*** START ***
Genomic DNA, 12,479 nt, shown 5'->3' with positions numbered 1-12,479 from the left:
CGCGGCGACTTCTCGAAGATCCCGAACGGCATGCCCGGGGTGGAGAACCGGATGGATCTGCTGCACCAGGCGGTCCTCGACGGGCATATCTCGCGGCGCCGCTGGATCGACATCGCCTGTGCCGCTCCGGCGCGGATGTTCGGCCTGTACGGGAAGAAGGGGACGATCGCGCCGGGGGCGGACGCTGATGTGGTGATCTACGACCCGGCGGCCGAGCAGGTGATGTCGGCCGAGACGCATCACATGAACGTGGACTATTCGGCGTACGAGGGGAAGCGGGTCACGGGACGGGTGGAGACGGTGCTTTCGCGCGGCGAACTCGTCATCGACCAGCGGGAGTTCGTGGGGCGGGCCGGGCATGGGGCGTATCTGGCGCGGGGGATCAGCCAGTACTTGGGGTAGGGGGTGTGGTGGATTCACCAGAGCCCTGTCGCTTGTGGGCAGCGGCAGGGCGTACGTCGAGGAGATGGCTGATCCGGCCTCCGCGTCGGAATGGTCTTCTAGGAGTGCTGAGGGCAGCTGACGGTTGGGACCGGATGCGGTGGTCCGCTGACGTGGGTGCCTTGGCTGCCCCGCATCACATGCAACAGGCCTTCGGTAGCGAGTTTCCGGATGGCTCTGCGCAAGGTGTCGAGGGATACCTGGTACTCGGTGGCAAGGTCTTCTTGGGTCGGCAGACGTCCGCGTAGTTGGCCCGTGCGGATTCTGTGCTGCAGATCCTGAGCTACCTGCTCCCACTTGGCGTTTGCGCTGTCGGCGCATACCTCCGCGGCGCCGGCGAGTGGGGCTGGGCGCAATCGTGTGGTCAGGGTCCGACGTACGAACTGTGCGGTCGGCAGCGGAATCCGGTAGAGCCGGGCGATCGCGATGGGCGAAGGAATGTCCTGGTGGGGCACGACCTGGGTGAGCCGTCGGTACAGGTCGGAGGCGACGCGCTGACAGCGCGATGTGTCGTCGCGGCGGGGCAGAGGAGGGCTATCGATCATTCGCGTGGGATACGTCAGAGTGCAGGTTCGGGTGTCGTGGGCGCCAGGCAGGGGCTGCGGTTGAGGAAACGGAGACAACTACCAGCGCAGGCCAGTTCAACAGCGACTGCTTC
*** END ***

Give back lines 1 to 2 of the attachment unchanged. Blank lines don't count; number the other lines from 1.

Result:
Genomic DNA, 12,479 nt, shown 5'->3' with positions numbered 1-12,479 from the left:
CGCGGCGACTTCTCGAAGATCCCGAACGGCATGCCCGGGGTGGAGAACCGGATGGATCTGCTGCACCAGGCGGTCCTCGACGGGCATATCTCGCGGCGCCGCTGGATCGACATCGCCTGTGCCGCTCCGGCGCGGATGTTCGGCCTGTACGGGAAGAAGGGGACGATCGCGCCGGGGGCGGACGCTGATGTGGTGATCTACGACCCGGCGGCCGAGCAGGTGATGTCGGCCGAGACGCATCACATGAACGTGGACTATTCGGCGTACGAGGGGAAGCGGGTCACGGGACGGGTGGAGACGGTGCTTTCGCGCGGCGAACTCGTCATCGACCAGCGGGAGTTCGTGGGGCGGGCCGGGCATGGGGCGTATCTGGCGCGGGGGATCAGCCAGTACTTGGGGTAGGGGGTGTGGTGGATTCACCAGAGCCCTGTCGCTTGTGGGCAGCGGCAGGGCGTACGTCGAGGAGATGGCTGATCCGGCCTCCGCGTCGGAATGGTCTTCTAGGAGTGCTGAGGGCAGCTGACGGTTGGGACCGGATGCGGTGGTCCGCTGACGTGGGTGCCTTGGCTGCCCCGCATCACATGCAACAGGCCTTCGGTAGCGAGTTTCCGGATGGCTCTGCGCAAGGTGTCGAGGGATACCTGGTACTCGGTGGCAAGGTCTTCTTGGGTCGGCAGACGTCCGCGTAGTTGGCCCGTGCGGATTCTGTGCTGCAGATCCTGAGCTACCTGCTCCCACTTGGCGTTTGCGCTGTCGGCGCATACCTCCGCGGCGCCGGCGAGTGGGGCTGGGCGCAATCGTGTGGTCAGGGTCCGACGTACGAACTGTGCGGTCGGCAGCGGAATCCGGTAGAGCCGGGCGATCGCGATGGGCGAAGGAATGTCCTGGTGGGGCACGACCTGGGTGAGCCGTCGGTACAGGTCGGAGGCGACGCGCTGACAGCGCGATGTGTCGTCGCGGCGGGGCAGAGGAGGGCTATCGATCATTCGCGTGGGATACGTCAGAGTGCAGGTTCGGGTGTCGTGGGCGCCAGGCAGGGGCTGCGGTTGAGGAAACGGAGACAACTACCAGCGCAGGCCAGTTCAACAGCGACTGCTTC